Victorian Society opposes demolition of St Joseph’s Orphanage

Posted on - 10th December, 2019 - 7:00am | Author - | Posted in - History, Housing, Preston City Centre, Preston News, Redevelopment
St Josephs Orphanage Preston
St Joseph’s Orphanage Pic: Victorian Society

The Victorian Society has said the planned demolition of Grade II listed St Joseph’s Orphanage would be a tragedy for Preston’s heritage.


The proposals for the site include the demolition of the former orphanage buildings to make way for a housing development, with only the chapel and the tower being retained.

Read more: Apartment plans for St Joseph’s Orphanage unveiled

In 2016 the buildings were placed on the Victorian Society’s Top 10 Most Endangered Buildings list.

The Society believes that the site has been severely neglected and poorly secured since its closure, which it says has resulted in extensive vandalism and arson to the buildings. Now it is urging the developers to rethink their plans and retain the historical structures.

Tom Taylor, Conservation Adviser for the Victorian Society, said: “The demolition of almost all the historic buildings will substantially harm the significance of the site.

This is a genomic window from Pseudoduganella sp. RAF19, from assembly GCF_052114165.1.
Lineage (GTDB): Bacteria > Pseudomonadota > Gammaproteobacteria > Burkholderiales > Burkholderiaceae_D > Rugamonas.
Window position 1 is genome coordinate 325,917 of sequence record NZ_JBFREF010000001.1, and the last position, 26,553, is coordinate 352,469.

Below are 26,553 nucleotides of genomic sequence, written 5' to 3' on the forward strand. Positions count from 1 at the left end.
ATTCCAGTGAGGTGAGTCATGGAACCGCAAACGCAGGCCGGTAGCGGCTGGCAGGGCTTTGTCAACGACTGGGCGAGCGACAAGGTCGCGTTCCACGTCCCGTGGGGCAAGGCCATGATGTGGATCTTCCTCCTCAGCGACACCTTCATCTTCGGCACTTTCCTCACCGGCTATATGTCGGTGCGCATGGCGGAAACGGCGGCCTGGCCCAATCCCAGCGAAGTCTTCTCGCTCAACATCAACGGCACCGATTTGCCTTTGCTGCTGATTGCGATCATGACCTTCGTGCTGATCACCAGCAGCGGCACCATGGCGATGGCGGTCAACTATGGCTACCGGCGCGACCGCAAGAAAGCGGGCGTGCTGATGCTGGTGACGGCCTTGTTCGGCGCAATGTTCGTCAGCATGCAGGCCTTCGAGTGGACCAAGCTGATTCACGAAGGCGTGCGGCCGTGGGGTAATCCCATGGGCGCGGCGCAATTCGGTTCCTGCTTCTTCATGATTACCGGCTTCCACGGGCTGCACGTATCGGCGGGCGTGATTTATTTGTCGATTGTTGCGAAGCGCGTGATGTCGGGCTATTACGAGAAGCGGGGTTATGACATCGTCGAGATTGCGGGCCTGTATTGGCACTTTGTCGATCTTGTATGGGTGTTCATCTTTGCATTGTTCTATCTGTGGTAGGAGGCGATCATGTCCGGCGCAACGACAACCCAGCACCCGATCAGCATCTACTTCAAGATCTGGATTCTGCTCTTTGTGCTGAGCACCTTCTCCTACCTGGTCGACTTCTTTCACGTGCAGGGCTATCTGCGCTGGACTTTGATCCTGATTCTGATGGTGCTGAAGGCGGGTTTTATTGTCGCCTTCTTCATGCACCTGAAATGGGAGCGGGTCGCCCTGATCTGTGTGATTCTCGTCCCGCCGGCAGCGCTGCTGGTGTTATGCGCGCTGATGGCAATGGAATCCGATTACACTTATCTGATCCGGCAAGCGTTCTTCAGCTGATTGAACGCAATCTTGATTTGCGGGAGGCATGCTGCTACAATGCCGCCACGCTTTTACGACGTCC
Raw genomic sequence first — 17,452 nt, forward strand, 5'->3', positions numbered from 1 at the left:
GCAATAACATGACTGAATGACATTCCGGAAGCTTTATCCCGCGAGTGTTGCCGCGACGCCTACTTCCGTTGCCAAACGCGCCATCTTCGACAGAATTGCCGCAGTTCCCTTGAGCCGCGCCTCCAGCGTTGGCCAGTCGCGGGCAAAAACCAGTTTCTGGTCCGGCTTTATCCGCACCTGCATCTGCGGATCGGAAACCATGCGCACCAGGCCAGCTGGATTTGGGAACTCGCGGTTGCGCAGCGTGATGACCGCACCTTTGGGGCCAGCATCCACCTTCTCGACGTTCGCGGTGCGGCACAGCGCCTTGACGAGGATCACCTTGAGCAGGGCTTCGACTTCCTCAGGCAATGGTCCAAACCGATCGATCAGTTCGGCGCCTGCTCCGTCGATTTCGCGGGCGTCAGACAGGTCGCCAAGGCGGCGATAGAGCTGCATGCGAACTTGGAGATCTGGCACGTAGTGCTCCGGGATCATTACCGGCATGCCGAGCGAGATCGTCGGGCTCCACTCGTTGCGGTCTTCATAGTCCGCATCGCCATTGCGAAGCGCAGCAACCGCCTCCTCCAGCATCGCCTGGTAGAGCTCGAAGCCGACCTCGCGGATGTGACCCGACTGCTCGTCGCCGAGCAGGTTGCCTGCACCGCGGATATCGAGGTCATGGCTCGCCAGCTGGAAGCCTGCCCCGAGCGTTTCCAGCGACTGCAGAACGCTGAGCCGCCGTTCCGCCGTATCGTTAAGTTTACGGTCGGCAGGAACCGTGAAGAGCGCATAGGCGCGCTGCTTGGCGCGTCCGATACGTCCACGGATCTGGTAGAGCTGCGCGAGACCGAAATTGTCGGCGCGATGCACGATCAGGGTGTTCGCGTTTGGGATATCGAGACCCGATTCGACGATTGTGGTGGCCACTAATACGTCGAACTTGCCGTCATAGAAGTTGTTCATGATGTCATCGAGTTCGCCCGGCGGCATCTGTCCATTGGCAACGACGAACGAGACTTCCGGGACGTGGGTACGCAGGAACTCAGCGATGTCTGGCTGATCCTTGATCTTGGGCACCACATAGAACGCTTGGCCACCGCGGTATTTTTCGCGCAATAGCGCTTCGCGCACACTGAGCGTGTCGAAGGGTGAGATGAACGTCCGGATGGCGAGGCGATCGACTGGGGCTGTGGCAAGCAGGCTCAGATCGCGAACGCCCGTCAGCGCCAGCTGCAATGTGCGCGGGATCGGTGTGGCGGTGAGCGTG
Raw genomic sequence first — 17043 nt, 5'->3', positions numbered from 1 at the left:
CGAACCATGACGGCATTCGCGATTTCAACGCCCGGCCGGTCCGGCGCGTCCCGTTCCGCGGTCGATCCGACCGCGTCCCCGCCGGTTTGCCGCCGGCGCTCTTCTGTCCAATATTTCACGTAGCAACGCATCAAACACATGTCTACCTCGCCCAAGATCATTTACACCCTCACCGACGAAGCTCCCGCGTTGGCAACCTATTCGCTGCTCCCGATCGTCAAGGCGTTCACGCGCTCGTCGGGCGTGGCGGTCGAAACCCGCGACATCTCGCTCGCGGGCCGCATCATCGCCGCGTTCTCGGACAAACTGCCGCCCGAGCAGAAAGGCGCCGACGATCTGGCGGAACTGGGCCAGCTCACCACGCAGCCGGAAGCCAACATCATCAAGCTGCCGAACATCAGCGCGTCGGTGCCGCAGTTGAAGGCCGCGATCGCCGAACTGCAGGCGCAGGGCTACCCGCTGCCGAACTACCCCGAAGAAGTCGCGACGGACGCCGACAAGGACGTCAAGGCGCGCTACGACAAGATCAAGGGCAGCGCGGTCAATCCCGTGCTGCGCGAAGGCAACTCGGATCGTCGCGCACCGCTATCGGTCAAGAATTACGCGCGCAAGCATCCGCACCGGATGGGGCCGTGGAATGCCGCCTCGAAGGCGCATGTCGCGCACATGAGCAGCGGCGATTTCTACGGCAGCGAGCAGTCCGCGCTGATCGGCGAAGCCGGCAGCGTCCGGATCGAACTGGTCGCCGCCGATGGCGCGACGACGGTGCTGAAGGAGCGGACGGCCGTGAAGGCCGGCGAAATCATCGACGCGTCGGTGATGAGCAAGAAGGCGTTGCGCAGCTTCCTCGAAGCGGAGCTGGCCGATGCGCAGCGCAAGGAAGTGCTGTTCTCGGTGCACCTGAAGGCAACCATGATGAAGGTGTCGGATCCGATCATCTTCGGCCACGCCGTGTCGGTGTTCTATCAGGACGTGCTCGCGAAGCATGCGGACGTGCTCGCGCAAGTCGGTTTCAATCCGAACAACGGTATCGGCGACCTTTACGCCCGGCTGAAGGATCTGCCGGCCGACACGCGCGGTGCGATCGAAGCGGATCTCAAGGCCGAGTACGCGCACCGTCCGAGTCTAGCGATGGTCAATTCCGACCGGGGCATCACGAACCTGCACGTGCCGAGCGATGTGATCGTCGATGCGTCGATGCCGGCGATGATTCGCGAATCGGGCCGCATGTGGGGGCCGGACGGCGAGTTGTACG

“The significance of the site can be attributed largely to the exterior shells of the historic buildings, and these can practicably be saved.

“The principal aim of any development plans should be to retain them.”

St Joseph's Orphanage is set to be converted into a mixed scheme of homes and gardens
St Joseph’s Orphanage is set to be converted into a mixed scheme of homes and gardens

The Society has also criticised Preston City Council for not doing more to ensure that the owners, adequately protect the listed historic buildings.

Chris Hayward, Director of Development for Preston City Council, said: “We take our role in conserving Preston’s rich architectural history seriously when considering developments in the city.

“However, we are unable to comment on individual planning applications that have yet to be considered by our planning committee.”

Read More: Preston’s industrial past unearthed by archaeology students

What do you think of The Victorian Society’s protest? Let us know in the comments.

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